Relation ships between Nuclear Fuel, Control Rods and other stuff

Discussion in 'Off-Topic' started by Robin Mitchell, Dec 2, 2009.

  1. Robin Mitchell

    Thread Starter Well-Known Member

    Oct 25, 2009
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    Hi guys

    At the moment i am making a Nuclear Reactor simulator and i want to come up with some way (or formula) that will determin the temperature of the reactor. The temp. can not exceed 800 C and the following are factors:

    Primary coolant fluid
    Control Rods
    Fuel left
    Emergancy coolant

    Think thats it, any ideas?
     
  2. beenthere

    Retired Moderator

    Apr 20, 2004
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    There is likely to be a relationship between neutron flux and the heat developed. The type of reactor and the working fluid have mutual effects as well.

    You could always have fun and model the Russian RBMK type graphite pile reactor. Watch the start-up, though.
     
  3. mik3

    Senior Member

    Feb 4, 2008
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    As long as you are happy with simulations and are not building a real one is fine. :p
     
  4. Robin Mitchell

    Thread Starter Well-Known Member

    Oct 25, 2009
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    yup, no real ones here :D

    Im just a little annoyed at the sim though, because it has no "randomness" so it is very easy to get a constant temperature and not have spikes or uncertanties
     
  5. Wendy

    Moderator

    Mar 24, 2008
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    So to add to your identification of science,

    If it glows = Nuclear.
     
  6. Robin Mitchell

    Thread Starter Well-Known Member

    Oct 25, 2009
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    Thanks for the indent. scien.
     
  7. beenthere

    Retired Moderator

    Apr 20, 2004
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    Watch the very bad movie "China Syndrome". You may not want too much randomness. Also look at the history of the British Windhill reactor, as well as that RBMK at Chernobyl in Russia.
     
  8. Robin Mitchell

    Thread Starter Well-Known Member

    Oct 25, 2009
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    British Windhill reactor? nothing on it in google
     
  9. beenthere

    Retired Moderator

    Apr 20, 2004
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  10. Robin Mitchell

    Thread Starter Well-Known Member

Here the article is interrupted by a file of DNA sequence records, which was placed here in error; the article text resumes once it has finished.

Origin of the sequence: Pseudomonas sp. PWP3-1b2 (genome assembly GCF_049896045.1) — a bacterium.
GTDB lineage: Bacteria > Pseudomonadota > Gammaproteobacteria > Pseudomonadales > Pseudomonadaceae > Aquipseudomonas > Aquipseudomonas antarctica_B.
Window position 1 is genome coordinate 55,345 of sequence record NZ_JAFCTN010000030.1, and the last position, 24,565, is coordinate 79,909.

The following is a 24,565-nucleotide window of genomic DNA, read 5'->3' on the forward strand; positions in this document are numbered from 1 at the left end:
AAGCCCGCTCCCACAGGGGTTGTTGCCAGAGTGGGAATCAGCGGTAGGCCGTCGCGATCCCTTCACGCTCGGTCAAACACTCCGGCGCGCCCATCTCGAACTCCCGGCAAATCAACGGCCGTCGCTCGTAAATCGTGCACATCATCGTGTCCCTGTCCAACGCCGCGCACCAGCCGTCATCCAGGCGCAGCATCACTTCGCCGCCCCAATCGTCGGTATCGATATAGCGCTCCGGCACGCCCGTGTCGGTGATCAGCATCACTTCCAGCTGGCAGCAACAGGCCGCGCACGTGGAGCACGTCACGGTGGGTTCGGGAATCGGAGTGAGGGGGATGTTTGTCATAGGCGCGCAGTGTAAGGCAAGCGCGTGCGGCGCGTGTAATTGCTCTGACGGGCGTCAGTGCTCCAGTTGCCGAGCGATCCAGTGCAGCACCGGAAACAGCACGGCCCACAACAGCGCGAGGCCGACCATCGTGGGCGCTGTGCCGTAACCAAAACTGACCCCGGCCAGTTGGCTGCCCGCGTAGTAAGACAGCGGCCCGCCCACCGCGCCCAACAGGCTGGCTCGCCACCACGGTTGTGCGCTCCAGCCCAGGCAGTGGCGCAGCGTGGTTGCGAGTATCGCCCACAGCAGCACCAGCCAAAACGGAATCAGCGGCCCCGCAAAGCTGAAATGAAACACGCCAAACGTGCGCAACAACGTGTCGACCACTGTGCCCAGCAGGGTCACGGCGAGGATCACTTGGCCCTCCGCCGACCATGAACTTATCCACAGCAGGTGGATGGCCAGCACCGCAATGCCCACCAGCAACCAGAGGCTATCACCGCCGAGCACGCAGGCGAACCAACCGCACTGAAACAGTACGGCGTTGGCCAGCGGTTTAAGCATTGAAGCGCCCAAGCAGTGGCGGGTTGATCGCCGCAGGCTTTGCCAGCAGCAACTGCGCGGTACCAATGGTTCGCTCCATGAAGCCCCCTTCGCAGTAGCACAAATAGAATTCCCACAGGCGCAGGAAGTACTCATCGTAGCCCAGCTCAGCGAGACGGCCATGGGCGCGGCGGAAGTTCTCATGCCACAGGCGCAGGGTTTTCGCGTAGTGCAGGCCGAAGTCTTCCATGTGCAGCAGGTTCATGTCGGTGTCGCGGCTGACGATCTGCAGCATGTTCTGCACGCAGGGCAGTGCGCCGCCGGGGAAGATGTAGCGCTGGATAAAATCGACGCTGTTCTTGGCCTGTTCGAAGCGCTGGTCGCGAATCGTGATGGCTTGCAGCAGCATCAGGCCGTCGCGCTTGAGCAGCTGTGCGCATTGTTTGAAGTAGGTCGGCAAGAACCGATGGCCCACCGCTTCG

Oct 25, 2009
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    OK, cant find the film China syndrome so im going to get that on amazon. Why did you want me to look at these anyway?

    At the end of the day, all i want is a nice formula or system where the temperature depends on variable, and that the temperature is not 100% predictable
     
  11. Wendy

    Moderator

    Mar 24, 2008
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    The film was pretty hokey, but it had the fortune to come out around the same time as the Three Mile Island fiasco. Basically it describes a scenario where the core melt out of control, and starts burning a hole to China. Our nuclear disaster was an equipment blip, but the Russians showed us how to really stage a nuclear disaster.

    http://www.angelfire.com/extreme4/kiddofspeed/index.html
     
  12. beenthere

    Retired Moderator

    Apr 20, 2004
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    The Brits beat Chernobyl by 40-some years. It (Windscale) was a similar design that burned the graphite core for several days. At least it did not explode.

    The whole point is to illustrate why variability in reactor cores is not a warm and fuzzy idea. Everything needs to be very boringly predictable.
     
  13. someonesdad

    Senior Member

    Jul 7, 2009
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    For some engineering details and formulas, I'd recommend getting a text on reactor engineering. I have one that was my father-in-law's, as he worked on reactor instrumentation in the 50's: "Principles of Nuclear Reactor Engineering" by Glasstone, VNR, 1955. I've browsed through it and it's an excellent text. I'd imagine one could be found in a used bookstore or web bookseller for a few bucks/quid.

    The randomness you desire probably won't come from the equations used to model things (unless the system's time evolution is chaotic) -- you'll have to add that behavior in empirically.
     
  14. Wendy

    Moderator

    Mar 24, 2008
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    One of the problems with Three Mile Island (as I recall) is their "sensor" for a valve was a flip flop. Problem was, the valve didn't always toggle properly, so the indicator got out of sync with the actual state of the valve. Someone saved a few buck in other words.
     
  15. Robin Mitchell

    Thread Starter Well-Known Member

    Oct 25, 2009
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    lol, someone saved a few bucks
     
  16. beenthere

    Retired Moderator

    Apr 20, 2004
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    If you want to expand your understanding of people and manipulation of data, look at the response to the accident. The actual release of radiation was very small, but the anti-nuclear interests played up the what-might-have-happened aspects until it sounded like the entire East Coast of the U.S. was threatened.

    The plant management, realizing that careers were on the line, refused to take sensible action until things were awfully far along. That did not help the reporting of the accident, which should have been fairly trivial.

    Those old 1950's design boiling water reactors are not very impressive in action, either. No reasonable superheat to the generated steam, so plant efficiency is very low.
     
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